Cecil B. DeMille is considered to be one of the founders of Hollywood as the motion picture capital of the world. He made his debut as an actor in 1900, in the early years of the motion picture industry. By the time of his death in 1959, he more than any one had put his stamp on the industry as a director, producer, writer, editor and even to some limited extent as an actor. DeMille was the originator of such spectacular films as “The Ten Commandments”, “The Greatest Show on Earth”, “Cleopatra”, “King of Kings”, and others. DeMille was also the co-founder of what would eventually become Paramount Pictures.
DeMille was born in Ashfield, Massachusetts on August 12, 1881. His father was of Dutch background and was an Episcopalian minister and amateur playwright. His mother was of a Sephardic Jewish background and was born in England. In his younger years he became involved in theater through his parents’ interest in the theater as amateur artists. Since DeMille’s father was an amateur playwright and his mother formed a theatrical group in the early 1900’s, the young Cecil was exposed extensively to the travails and joys of acting and performing. Although he acted as early as the year 1900, he also became the general manager as well as a performer in his mother’s theatrical group. It is therefore not surprising that he eventually chose to become a director and producer, areas where he obviously saw his strength, as opposed to just acting.
In 1913, DeMille along with Jesse Lasky and Sam Goldwyn founded a film making partnership that later became a part of Paramount Pictures. The following year in 1914, the trio produced their first film, “The Squaw Man”. DeMille was the co-writer, co-director and co-producer of the film with Oscar Apfel. In that same year DeMille directed and/or produced and/or co-wrote 10 additional films. To be sure at that time all movies were silent movies and were relatively short, and apparently could be scripted, planned, produced and directed within a short time span. In the following year, in 1915, DeMille was involved, utilizing his various capacities, in 14 more films. During the subsequent three years DeMille was involved with four to six films on average per year.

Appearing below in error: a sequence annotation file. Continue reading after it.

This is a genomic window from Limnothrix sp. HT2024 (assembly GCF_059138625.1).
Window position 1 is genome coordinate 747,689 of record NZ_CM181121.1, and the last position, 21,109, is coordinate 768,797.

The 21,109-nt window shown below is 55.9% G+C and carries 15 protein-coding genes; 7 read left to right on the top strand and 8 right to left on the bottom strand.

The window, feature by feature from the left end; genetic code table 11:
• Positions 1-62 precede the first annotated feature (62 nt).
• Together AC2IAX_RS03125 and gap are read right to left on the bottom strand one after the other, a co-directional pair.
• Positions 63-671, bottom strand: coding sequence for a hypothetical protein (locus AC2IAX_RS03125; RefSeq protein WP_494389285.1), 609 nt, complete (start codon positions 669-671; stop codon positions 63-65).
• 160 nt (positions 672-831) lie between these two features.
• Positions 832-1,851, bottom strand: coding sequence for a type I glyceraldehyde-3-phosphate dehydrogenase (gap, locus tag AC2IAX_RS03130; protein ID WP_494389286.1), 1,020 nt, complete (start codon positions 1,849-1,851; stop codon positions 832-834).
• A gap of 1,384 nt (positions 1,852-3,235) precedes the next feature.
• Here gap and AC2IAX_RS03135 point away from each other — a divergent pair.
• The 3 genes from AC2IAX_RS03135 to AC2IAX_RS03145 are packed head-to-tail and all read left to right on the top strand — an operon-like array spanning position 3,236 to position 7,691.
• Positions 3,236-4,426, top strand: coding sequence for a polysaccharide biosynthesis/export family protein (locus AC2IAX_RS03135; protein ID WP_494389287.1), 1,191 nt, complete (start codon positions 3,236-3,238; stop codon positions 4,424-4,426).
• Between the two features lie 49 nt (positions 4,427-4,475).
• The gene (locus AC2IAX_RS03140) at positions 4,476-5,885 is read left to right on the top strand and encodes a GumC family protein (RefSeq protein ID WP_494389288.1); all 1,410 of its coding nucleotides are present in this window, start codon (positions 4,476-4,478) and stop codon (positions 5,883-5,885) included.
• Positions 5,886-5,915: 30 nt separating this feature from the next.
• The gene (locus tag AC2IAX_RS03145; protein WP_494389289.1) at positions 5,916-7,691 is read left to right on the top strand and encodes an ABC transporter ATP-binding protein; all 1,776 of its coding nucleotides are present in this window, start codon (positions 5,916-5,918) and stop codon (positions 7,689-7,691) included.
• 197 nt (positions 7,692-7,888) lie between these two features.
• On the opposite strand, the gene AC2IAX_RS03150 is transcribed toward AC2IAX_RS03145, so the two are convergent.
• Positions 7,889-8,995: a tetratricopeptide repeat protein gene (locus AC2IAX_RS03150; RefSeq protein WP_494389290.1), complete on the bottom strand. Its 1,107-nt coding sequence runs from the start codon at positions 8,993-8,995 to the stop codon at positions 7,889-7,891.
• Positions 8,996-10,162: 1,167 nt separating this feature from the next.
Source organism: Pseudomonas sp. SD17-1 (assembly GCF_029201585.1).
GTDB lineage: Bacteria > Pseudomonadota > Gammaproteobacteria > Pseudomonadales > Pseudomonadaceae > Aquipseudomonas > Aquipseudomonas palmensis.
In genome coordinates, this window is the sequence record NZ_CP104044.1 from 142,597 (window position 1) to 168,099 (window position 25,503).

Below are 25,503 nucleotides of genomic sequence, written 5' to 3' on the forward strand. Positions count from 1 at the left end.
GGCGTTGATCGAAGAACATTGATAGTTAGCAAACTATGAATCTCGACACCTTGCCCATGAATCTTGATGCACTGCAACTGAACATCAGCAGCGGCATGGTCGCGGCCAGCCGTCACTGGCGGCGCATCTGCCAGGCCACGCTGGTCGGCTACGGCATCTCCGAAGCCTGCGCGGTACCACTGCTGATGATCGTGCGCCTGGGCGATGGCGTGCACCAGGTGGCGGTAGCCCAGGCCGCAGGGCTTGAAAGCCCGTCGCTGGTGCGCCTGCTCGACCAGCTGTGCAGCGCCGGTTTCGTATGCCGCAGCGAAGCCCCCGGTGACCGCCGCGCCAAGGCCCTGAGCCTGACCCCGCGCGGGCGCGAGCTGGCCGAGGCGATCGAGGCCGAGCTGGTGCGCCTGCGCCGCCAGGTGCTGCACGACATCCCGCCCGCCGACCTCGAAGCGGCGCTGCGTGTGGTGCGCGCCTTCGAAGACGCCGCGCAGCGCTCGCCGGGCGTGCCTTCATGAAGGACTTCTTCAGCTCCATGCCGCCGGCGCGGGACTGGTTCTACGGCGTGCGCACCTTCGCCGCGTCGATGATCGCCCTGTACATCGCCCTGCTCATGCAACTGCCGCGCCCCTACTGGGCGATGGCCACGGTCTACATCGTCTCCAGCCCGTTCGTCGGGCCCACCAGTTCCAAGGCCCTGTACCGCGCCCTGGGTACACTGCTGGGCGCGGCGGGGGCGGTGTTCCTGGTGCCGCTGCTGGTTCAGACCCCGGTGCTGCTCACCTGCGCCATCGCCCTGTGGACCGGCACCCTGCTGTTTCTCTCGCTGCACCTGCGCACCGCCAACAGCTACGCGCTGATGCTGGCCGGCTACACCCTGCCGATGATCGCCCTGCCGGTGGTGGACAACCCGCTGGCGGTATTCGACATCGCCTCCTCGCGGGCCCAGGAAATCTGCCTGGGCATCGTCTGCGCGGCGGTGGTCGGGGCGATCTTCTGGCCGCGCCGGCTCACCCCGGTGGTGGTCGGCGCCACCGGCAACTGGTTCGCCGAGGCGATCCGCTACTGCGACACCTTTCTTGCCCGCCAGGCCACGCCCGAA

In the 1920’s DeMille got tired of the short films and started working on longer feature films. Some of these longer films became epic films. He also favored biblical stories, probably due to his upbringing in a church environment. The first large biblical film was “The Ten Commandments” in 1923. It was followed by what some consider DeMille’s greatest artistic success, the film telling the story of the life of Christ, “The King of Kings” in 1927. Other biblical films produced and directed by DeMille were “The Sign of the Cross” in1932, “Cleopatra” in 1934, and “Sampson and Delilah” in 1949.
DeMille’s success can probably be attributed to his ability to identify talent. He was known for being able to identify promising young actors and support them in developing their talents. DeMille also had a loyalty to certain supporting performers and used them repeatedly. He was more discriminating with the leading actors, but was able to identify them and use them in his films. Leading actors appearing in his films were Claudette Colbert, Gloria Swanson, Gary Cooper, Jetta Goudal, Robert Preston, Paulette Goddard and Charlton Heston.
DeMille’s film career spanned over half a century. His last blockbuster was “The Ten Commandments”, made in 1956. It was entirely different from the DeMille’s earlier version made in 1923, not surprisingly given the technological changes that had occurred during the intervening 33 year time period. His other great film, also made late in his career was “The Greatest Show on Earth” produced in 1952.
During his entire film career DeMille produced 83 films between 1914 and 1958, directed 90 films between 1914 and 1956, edited 30 films between 1914 and 1939, wrote 22 films between 1914 and 1925, and acted in 10 films between 1914 and 1957.
Cecil B. DeMille passed away in 1959. He died of heart failure. He is interred in the Hollywood Forever Cemetery in Hollywood, California. At the time of his death he was negotiating with MGM about making another version of “Ben Hur”. He was also planning to make a movie about space travel. He clearly was not quite ready to go when the reaper called.
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